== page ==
T-Mobile is the mobile carrier that wants to disrupt the mobile carriers.
And it is making a pretty good show of it.
Today, T-Mobile announced a program called JUMP: Just Upgrade My Phone. It allows T-Mobile users to get new smartphones from the carrier up to twice per year. For $10 a month, users can enroll in the program and be allowed to trade in their old T-Mobile smartphone for a new device after a six-month waiting period.
“We are going to redefine a stupid, broken and arrogant industry,” T-Mobile CEO John Legere said today in New York City at an event announcing JUMP.
The move is the latest in T-Mobile’s move to position itself vis-à-vis its competition—Verizon, AT&T and Sprint—as the “un-carrier.” The JUMP program ties into T-Mobile’s move to rid itself of smartphone contracts and subsidies that it announced it March this year. Instead of signing up for a two-year contract to get a cheaper price on a smartphone, T-Mobile users can pay a monthly Equipment Installment Plan (EIP) for their smartphones until the device is fully paid off.
With the JUMP program, after the initial six months, a T-Mobile user can trade in their smartphone and the carrier will waive the rest of what is owed on that device through the EIP program for any reason. If a user doesn’t like their phone, just wants the latest and greatest or it has a little wear and tear, T-Mobile will trade in a smartphone with the JUMP program as long as it is in decent working order.
JUMP is part of T-Mobile’s smartphone insurance program. Hence, if a device is broken or has water damage, the user will have to pay a deductible (between $20 and $170 depending on the phone) to upgrade to a new device.
The move to allow users to upgrade twice per year while starting a new installment plan for their phones is in direct contrast to the two biggest mobile carriers in the U.S.—AT&T and Verizon—which both recently announced that they are extending the ability to upgrade users smartphones to a full 24 months, or the full length of their contracts. Consumers previously could upgrade after 20 months on either carrier.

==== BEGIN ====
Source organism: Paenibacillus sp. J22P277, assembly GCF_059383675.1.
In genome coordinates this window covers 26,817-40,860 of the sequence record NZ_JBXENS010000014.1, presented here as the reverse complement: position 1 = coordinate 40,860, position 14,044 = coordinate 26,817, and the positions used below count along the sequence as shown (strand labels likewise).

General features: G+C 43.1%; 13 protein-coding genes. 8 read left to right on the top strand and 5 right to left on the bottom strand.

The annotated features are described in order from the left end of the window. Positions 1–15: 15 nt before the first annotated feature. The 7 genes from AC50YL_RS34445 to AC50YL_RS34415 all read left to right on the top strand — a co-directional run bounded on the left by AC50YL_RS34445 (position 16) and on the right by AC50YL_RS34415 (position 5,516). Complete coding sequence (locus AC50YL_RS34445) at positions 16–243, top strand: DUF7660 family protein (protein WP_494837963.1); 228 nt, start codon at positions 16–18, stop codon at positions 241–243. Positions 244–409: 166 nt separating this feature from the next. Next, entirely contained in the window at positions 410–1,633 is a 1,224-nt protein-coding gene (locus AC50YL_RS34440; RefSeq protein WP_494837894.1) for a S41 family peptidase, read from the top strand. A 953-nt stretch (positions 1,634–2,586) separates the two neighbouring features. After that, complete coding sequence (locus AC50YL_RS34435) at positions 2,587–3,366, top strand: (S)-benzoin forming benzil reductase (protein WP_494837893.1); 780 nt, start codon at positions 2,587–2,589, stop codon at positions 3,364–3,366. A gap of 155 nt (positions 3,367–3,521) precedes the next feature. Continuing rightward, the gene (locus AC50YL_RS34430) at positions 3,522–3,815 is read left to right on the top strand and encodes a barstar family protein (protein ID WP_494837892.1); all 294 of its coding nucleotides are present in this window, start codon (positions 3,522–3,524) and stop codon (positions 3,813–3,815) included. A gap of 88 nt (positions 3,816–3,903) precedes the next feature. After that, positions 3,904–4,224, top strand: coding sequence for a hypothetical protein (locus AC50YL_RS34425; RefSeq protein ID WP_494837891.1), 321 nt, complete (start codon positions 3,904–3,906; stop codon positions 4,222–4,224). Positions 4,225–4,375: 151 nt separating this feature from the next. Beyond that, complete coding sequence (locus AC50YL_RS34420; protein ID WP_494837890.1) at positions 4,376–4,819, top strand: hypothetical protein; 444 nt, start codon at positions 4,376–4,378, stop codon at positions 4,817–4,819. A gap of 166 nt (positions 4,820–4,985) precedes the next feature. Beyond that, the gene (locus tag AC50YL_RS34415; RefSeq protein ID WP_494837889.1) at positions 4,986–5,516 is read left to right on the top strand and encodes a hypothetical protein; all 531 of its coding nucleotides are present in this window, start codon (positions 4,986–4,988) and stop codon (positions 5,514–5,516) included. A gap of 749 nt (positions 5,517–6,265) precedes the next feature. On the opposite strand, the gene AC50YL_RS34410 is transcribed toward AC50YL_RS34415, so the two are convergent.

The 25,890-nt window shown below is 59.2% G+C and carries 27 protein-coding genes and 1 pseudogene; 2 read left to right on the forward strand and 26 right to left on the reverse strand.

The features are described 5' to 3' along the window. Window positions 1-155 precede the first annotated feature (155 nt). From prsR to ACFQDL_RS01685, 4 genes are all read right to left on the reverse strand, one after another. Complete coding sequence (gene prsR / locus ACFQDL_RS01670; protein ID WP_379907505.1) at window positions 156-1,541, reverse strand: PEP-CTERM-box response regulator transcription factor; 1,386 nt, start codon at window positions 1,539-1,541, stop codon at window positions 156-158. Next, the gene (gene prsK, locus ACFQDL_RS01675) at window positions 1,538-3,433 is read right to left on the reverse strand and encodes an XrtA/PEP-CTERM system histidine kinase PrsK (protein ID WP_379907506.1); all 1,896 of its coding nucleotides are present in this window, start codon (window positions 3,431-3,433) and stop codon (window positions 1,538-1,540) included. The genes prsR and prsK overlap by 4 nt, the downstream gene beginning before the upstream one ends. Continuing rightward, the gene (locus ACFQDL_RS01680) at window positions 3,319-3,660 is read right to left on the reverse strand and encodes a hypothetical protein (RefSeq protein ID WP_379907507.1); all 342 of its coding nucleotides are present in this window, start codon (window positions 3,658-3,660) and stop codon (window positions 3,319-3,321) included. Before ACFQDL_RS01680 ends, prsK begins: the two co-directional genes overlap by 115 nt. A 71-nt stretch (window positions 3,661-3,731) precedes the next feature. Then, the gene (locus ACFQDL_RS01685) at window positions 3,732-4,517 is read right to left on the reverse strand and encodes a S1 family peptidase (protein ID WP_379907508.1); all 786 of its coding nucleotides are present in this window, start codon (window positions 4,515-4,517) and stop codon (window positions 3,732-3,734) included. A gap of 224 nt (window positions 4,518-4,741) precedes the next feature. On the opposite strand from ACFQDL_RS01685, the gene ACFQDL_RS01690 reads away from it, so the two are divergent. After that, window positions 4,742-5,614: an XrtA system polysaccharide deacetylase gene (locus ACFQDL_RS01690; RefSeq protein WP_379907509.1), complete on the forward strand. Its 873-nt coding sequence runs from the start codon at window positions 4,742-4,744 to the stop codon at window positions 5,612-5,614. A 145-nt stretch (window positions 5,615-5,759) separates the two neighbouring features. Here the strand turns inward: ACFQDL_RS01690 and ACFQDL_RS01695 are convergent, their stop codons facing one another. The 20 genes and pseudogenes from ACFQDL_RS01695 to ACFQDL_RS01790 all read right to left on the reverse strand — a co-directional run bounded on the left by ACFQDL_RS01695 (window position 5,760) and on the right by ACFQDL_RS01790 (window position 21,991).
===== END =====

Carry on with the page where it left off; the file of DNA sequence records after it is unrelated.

T-Mobile will also roll out a marketing program called #Hate2Wait for JUMP with the theme of "730 days"—a reference to that 24-month waiting period other carriers' customers face. Former Saturday Night Live actor Bill Haider stars in it.
T-Mobile also announced today that its 4G LTE network now covers 157 million people in the United States. While the connotations and speeds of what LTE actually represents can be ambiguous and vary greatly from area to area, any LTE from T-Mobile is a lot better none, which a lot of industry analysts figured would be the company’s LTE footprint two years ago.
Finally, A Carrier Does It Differently
T-Mobile wants to come off as transparent and consumer friendly as possible. This is not a normal trait for a mobile operator in the United States, which are often tight-lipped except to point to marketing slogans touting how awesome they think they are. T-Mobile is also guilty of trying to tout itself and show that it is edgy and different and that its Pink is better than the Red, Blue and Yellow of its competitors.
T-Mobile has its faults and all the marketing the company will hit consumers with in the following months should be heavily scrutinized against the reality of the industry. T-Mobile’s plans may not actually be that much cheaper than other carriers, its LTE may not be faster. These are variable situations depending on consumer choice and location.
What T-Mobile offers consumers that its competitors do not is freedom. From the ability to not be tied into a two-year contract and the ability to get a new smartphone twice a year, T-Mobile at least wants to present the appearance of standing for consumer choice.
At least T-Mobile is thinking outside the box and offering something different. That is not something that the other operators have done in a long, long time.